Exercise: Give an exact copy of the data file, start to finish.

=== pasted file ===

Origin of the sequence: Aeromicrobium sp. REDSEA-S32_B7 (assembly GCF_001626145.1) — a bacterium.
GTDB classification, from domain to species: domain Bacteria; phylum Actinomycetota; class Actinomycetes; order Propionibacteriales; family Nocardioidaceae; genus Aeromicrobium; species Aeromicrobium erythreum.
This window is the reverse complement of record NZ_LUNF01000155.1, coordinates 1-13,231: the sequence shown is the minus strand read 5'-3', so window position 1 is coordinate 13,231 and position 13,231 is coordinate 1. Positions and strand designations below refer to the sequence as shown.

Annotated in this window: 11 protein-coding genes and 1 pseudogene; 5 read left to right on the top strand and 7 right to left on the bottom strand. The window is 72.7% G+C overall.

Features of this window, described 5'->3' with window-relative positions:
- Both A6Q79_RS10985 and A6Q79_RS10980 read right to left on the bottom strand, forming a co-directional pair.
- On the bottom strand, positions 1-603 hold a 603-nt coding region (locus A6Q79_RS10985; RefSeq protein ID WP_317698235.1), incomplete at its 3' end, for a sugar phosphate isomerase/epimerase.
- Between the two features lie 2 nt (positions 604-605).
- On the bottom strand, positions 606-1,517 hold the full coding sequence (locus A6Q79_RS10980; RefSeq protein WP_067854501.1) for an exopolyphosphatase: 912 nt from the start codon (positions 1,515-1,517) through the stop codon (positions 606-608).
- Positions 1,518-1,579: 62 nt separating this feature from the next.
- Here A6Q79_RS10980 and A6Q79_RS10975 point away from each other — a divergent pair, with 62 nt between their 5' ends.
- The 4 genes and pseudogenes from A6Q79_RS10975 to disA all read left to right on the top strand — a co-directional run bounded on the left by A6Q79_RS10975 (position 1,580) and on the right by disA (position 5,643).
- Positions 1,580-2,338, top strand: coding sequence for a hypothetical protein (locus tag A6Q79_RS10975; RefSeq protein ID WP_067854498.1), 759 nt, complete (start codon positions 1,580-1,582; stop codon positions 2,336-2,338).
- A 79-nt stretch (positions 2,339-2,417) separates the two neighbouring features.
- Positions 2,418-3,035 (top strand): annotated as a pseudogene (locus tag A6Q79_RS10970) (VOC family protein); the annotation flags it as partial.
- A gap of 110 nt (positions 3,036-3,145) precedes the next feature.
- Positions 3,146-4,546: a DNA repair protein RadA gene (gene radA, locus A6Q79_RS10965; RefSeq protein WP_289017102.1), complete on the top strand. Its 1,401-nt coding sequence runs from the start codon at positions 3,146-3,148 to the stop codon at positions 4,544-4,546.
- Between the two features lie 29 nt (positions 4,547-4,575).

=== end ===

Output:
Origin of the sequence: Aeromicrobium sp. REDSEA-S32_B7 (assembly GCF_001626145.1) — a bacterium.
GTDB classification, from domain to species: domain Bacteria; phylum Actinomycetota; class Actinomycetes; order Propionibacteriales; family Nocardioidaceae; genus Aeromicrobium; species Aeromicrobium erythreum.
This window is the reverse complement of record NZ_LUNF01000155.1, coordinates 1-13,231: the sequence shown is the minus strand read 5'-3', so window position 1 is coordinate 13,231 and position 13,231 is coordinate 1. Positions and strand designations below refer to the sequence as shown.

Annotated in this window: 11 protein-coding genes and 1 pseudogene; 5 read left to right on the top strand and 7 right to left on the bottom strand. The window is 72.7% G+C overall.

Features of this window, described 5'->3' with window-relative positions:
- Both A6Q79_RS10985 and A6Q79_RS10980 read right to left on the bottom strand, forming a co-directional pair.
- On the bottom strand, positions 1-603 hold a 603-nt coding region (locus A6Q79_RS10985; RefSeq protein ID WP_317698235.1), incomplete at its 3' end, for a sugar phosphate isomerase/epimerase.
- Between the two features lie 2 nt (positions 604-605).
- On the bottom strand, positions 606-1,517 hold the full coding sequence (locus A6Q79_RS10980; RefSeq protein WP_067854501.1) for an exopolyphosphatase: 912 nt from the start codon (positions 1,515-1,517) through the stop codon (positions 606-608).
- Positions 1,518-1,579: 62 nt separating this feature from the next.
- Here A6Q79_RS10980 and A6Q79_RS10975 point away from each other — a divergent pair, with 62 nt between their 5' ends.
- The 4 genes and pseudogenes from A6Q79_RS10975 to disA all read left to right on the top strand — a co-directional run bounded on the left by A6Q79_RS10975 (position 1,580) and on the right by disA (position 5,643).
- Positions 1,580-2,338, top strand: coding sequence for a hypothetical protein (locus tag A6Q79_RS10975; RefSeq protein ID WP_067854498.1), 759 nt, complete (start codon positions 1,580-1,582; stop codon positions 2,336-2,338).
- A 79-nt stretch (positions 2,339-2,417) separates the two neighbouring features.
- Positions 2,418-3,035 (top strand): annotated as a pseudogene (locus tag A6Q79_RS10970) (VOC family protein); the annotation flags it as partial.
- A gap of 110 nt (positions 3,036-3,145) precedes the next feature.
- Positions 3,146-4,546: a DNA repair protein RadA gene (gene radA, locus A6Q79_RS10965; RefSeq protein WP_289017102.1), complete on the top strand. Its 1,401-nt coding sequence runs from the start codon at positions 3,146-3,148 to the stop codon at positions 4,544-4,546.
- Between the two features lie 29 nt (positions 4,547-4,575).